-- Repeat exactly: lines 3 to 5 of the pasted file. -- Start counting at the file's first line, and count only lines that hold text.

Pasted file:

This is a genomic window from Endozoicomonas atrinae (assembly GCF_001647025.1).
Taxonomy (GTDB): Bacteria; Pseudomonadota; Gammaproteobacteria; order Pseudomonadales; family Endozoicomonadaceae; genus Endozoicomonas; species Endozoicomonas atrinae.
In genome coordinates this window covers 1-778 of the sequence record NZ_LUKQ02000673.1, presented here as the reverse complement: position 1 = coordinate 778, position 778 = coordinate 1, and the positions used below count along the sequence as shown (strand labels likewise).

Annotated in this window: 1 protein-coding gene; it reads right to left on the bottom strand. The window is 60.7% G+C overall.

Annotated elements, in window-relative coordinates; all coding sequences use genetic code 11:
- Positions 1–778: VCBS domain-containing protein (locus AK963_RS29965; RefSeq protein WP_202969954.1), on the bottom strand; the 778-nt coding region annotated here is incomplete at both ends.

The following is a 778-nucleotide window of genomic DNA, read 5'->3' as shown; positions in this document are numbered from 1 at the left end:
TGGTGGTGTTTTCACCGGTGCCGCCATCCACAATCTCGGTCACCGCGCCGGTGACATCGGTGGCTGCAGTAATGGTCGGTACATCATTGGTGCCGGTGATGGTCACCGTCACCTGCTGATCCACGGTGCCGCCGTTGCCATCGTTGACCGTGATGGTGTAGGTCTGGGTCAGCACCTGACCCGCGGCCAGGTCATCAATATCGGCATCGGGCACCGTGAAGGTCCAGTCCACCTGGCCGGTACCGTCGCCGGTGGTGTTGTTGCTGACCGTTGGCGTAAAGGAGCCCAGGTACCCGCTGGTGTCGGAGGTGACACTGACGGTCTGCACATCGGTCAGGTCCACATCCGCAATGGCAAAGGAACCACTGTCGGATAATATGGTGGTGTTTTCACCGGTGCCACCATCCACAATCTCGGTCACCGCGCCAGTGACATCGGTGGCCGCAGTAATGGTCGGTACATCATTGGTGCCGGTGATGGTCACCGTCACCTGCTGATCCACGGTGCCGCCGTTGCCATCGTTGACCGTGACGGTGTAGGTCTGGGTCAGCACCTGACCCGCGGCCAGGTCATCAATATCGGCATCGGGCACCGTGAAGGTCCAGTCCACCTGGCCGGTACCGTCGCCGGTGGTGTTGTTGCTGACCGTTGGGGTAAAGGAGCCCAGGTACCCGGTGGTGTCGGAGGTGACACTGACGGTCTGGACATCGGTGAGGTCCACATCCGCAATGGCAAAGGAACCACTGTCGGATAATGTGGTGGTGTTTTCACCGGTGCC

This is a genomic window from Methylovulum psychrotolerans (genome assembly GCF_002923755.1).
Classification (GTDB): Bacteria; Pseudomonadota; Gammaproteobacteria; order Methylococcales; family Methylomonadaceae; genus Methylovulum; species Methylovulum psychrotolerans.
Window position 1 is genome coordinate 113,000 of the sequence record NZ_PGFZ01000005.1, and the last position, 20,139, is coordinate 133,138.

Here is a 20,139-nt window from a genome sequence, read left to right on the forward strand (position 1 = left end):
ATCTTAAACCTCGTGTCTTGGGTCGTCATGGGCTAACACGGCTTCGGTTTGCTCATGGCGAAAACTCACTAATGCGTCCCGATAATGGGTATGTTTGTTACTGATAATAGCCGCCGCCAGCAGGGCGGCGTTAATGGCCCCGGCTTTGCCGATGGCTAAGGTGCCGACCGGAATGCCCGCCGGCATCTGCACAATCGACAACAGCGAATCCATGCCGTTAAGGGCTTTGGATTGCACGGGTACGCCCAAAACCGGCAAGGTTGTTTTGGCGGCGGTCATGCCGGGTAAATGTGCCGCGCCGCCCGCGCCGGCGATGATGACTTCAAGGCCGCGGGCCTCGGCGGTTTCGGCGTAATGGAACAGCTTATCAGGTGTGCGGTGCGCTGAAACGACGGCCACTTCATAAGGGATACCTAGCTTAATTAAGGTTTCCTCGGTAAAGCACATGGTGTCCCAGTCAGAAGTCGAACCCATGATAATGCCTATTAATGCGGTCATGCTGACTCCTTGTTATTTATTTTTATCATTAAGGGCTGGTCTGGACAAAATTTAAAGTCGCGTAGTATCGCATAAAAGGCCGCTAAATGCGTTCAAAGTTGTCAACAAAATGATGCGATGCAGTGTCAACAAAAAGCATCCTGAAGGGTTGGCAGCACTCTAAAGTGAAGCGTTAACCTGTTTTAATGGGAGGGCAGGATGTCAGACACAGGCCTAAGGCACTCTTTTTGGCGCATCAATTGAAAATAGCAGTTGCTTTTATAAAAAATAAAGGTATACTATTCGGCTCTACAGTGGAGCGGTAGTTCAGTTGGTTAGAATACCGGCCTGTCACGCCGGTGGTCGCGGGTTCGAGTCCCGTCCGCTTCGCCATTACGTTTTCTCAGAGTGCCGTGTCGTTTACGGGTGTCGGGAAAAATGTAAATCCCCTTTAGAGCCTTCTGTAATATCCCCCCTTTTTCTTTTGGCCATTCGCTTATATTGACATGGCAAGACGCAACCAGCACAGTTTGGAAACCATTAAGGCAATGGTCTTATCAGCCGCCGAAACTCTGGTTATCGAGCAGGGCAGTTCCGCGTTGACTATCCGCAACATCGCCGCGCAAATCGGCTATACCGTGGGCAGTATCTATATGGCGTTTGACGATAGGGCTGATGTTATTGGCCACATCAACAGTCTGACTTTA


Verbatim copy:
In genome coordinates this window covers 1-778 of the sequence record NZ_LUKQ02000673.1, presented here as the reverse complement: position 1 = coordinate 778, position 778 = coordinate 1, and the positions used below count along the sequence as shown (strand labels likewise).

Annotated in this window: 1 protein-coding gene; it reads right to left on the bottom strand. The window is 60.7% G+C overall.

Annotated elements, in window-relative coordinates; all coding sequences use genetic code 11: